Growing tomatoes and timing the harvest of your tomato garden is trickier than most growers admit! That’s why gardeners always ask: “How long does it take for tomatoes to grow, exactly?”
We’re about to reveal our best-kept tomato growing secrets to help you pick delicious tomatoes from the vine at the perfect time. Without second-guessing!
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How Long Does It Take for Tomatoes to Grow?
It can take anywhere from 54 to 100 days to grow a delicious tomato from the day of transplanting your tomato plant. Tomato plants also require several weeks of additional time to develop up to the point of transplanting. Also, consider that different tomato plants grow and develop at different speeds.
You might wonder why there’s a massively diverse range in the time it takes for a tomato plant to produce a ripe tomato…
The answer is all about tomato genetics! Different tomato cultivars evolved (by calculated cultivation or by nature) in wildly different environments.
You’ll find that some short-season tomatoes originate from Russia and other cold climate regions of the world. From these locations, tomatoes evolved to tolerate and work around the short growing season. Perfect for tomato lovers everywhere. Even in cold parts of the globe!
Tomato Harvest Timetable – From Transplant to Fruit
- Short-season tomatoes = 54 – 70 days
- Mid-season tomatoes = 70 – 80 days
- Late-season tomatoes = 80 – 100 days
What Do Tomatoes Need to Grow on Time?
- Lots of bright, direct sunlight (at least 8 hours per day)
- Warm temperature (70-80 degrees is perfect)
- Plenty of water (1-2 inches per week)
- Lush, moist soil (with proper nutrients)
- No fancy chemicals required (compost and manure work the best)
Determinate Tomatoes vs. Indeterminate Tomatoes
Did you know that there are many thousands of tomato varieties? You can categorize all of these yummy tomato plants into two primary groups; determinate vs. indeterminate tomatoes.
Understanding these groups can also help explain how quickly your tomato plants produce tomatoes. And how consistently! So, what are the differences between determinate vs. indeterminate tomato plants?
Determinate tomatoes stop growing once they reach a predetermined height. Determinate plants look short, thick, and they have stocky stems.
Once determinate tomato plants stop growing in height, they focus solely on producing tomatoes and flowers. Since determinate tomato plants create all of their tomatoes at once – they’re perfect if you want to harvest many tomatoes around the same time.
The Best Determinate Tomato Seeds
- Principe Borghese
- Dwarf Red Robin
- Spoon Currant
- Celebrity Hybrid
- Tiny Tim
- Roma VF
- Roma (Organic)
You may notice that many bushy beefsteak tomato varieties belong to the determinate category. Don’t underestimate these tomato plants. They may look small, but they provide tomatoes in abundance when they’re ready to harvest. And seemingly all at once.
During harvest time, expect a basket (or two) of tomatoes ready for your kitchen. Or, you can get your canning supplies and your best spaghetti sauce recipes ready! Or share the extras with your friends!
Indeterminate tomatoes, unlike determinate tomatoes, do not stop growing in height as they grow tomatoes. They get taller and taller throughout your growing season. They only stop growing when the frost kills them.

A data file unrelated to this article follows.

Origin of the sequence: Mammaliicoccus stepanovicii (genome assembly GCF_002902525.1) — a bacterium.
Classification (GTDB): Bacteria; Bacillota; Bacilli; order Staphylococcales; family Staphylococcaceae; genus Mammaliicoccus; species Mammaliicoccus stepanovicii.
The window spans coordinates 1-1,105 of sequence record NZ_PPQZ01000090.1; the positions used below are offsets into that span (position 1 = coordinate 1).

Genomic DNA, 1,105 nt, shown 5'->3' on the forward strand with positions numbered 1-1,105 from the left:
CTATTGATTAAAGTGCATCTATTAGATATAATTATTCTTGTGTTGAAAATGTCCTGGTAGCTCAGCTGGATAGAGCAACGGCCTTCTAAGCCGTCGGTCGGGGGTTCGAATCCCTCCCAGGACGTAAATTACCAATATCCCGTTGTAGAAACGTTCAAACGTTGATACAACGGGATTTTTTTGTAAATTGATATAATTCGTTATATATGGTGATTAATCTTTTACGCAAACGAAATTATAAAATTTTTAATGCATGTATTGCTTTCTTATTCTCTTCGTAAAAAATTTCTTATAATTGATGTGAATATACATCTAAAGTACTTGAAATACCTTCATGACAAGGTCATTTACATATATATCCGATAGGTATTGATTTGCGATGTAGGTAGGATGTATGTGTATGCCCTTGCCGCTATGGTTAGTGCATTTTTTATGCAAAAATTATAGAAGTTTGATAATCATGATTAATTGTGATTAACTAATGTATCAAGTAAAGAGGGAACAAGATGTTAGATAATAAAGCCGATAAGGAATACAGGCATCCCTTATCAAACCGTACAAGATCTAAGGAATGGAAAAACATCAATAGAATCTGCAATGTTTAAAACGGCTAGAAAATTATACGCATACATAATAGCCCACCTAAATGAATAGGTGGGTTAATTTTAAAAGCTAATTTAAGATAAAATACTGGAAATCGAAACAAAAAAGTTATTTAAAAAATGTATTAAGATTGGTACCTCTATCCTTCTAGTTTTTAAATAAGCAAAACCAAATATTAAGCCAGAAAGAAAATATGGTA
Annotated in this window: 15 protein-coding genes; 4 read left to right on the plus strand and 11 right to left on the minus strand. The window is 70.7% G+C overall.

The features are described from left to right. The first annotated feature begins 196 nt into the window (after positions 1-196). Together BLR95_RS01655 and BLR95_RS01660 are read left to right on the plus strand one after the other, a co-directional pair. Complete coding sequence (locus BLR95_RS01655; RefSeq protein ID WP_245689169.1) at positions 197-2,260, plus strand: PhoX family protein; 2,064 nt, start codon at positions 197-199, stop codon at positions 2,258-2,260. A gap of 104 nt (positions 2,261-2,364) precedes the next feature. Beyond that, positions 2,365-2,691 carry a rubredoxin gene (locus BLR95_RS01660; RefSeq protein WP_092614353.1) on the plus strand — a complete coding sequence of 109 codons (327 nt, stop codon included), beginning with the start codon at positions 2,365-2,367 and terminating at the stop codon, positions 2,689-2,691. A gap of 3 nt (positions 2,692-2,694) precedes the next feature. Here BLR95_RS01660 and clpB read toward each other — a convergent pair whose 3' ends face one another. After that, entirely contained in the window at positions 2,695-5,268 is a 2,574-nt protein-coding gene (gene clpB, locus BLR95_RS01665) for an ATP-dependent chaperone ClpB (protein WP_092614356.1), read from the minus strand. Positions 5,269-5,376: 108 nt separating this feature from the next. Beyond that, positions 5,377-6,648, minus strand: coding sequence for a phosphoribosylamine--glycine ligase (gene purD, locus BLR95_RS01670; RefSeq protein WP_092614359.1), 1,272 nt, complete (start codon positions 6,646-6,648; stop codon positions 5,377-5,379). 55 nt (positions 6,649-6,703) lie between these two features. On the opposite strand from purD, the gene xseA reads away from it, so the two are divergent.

Indeterminate tomato plants have long vines and can grow absurdly tall! If you’ve ever seen a massive wall of tomato plants, then you can bet that it’s an indeterminate tomato plant plot.
You may also notice that indeterminate tomato plants produce tomatoes more consistently than their determinate counterparts throughout the entire season.
Indeterminate tomato plants are your choice if you want a gradual source of tomatoes so you can snack on cherry tomatoes right from the vine, or if you want to pop a handful of cherry tomatoes in your veggie salad now and then.
The Best Indeterminate Tomato Seeds
Don’t forget that these tomato plants get large! You should probably stake or cage your indeterminate tomatoes to prevent the weight from toppling your entire plant. A sudden wind gust or heavy rain might hurt your vegetable garden otherwise.
I’ve also used a garden lattice for my tomatoes. The right lattice offers excellent support for your indeterminate tomato plants, and they also look majestic, so your garden gets an instant “coolness” upgrade.
Choose Short-Season Tomatoes for the Fastest Growth
One frustrating thing about growing tomatoes for our friends living in colder climates is that tomatoes require warm temperatures to pollinate. Tomato plants prosper in temperatures ranging from 70 – 80 degrees Fahrenheit and love to bask in the sun-heated soil, all-day long.
The problem that many tomato growers face is that their growing season is short!
In these cases, I can’t recommend short-season tomatoes enough. Below you’ll find a handful of my favorite short-season tomato cultivars so you can squeeze the most out of your short tomato growing season.
The Best Short-Season Tomatoes
- Early Girl (Harvests in 59 days)
- Fourth Of July (Harvests in 49 days)
- Summer Girl (Harvests in 52 days)
- Early Pick VF (Harvests in 62 days)
- Baby Boomer Hybrid (Harvests in 55 days)
- Bloody Butcher Beefsteak (Harvests in 55 days)
- Tomatoberry (Harvests in 60 days)
- Green Envy (Harvests in 70 days)
- Red Currant (Harvests in 70 days)
- Yellow Currant (Harvests in 60 days)
Above is just a small list of short-season tomatoes, by the way.
I encourage you to visit your favorite local nursery and browse all of the wild varieties of tomatoes unique to your area. You’ll be shocked, excited, and overwhelmed! (You can also support small local farmers. Win/win!)
Starting Tomatoes from Seed and Planting Indoors
Planting your tomato plants from seeds is tricky!
I find that squash, peppers, zucchini, and even pumpkins are much easier to start from seed. Many tomato gardeners contact their favorite nursery to buy a small tomato plant for a couple of bucks rather than start from a tomato seed.
Are you up for the challenge?
Then I encourage you to sow your tomato seed indoors 5-6 weeks before you intend on transplanting your tomato seedling outdoors.
When you decide on the perfect time to sprout your tomato seeds, use a Burpee seed starter tray to help your tomato seedlings get the nutrients they need as they germinate and develop. I’ve also had good luck using domed nursery pots. Your tomato plants need all the support they can get!
Especially if they have to deal with cold, cloudy, or an undesirable climate in the weeks and months to come.
You can also use a seedling heating pad to help expedite the tomato seed sprouting and sowing process. Seed heat pads can help skyrocket tomato seed germination rates. Tomato plants love the heat – especially baby seedlings!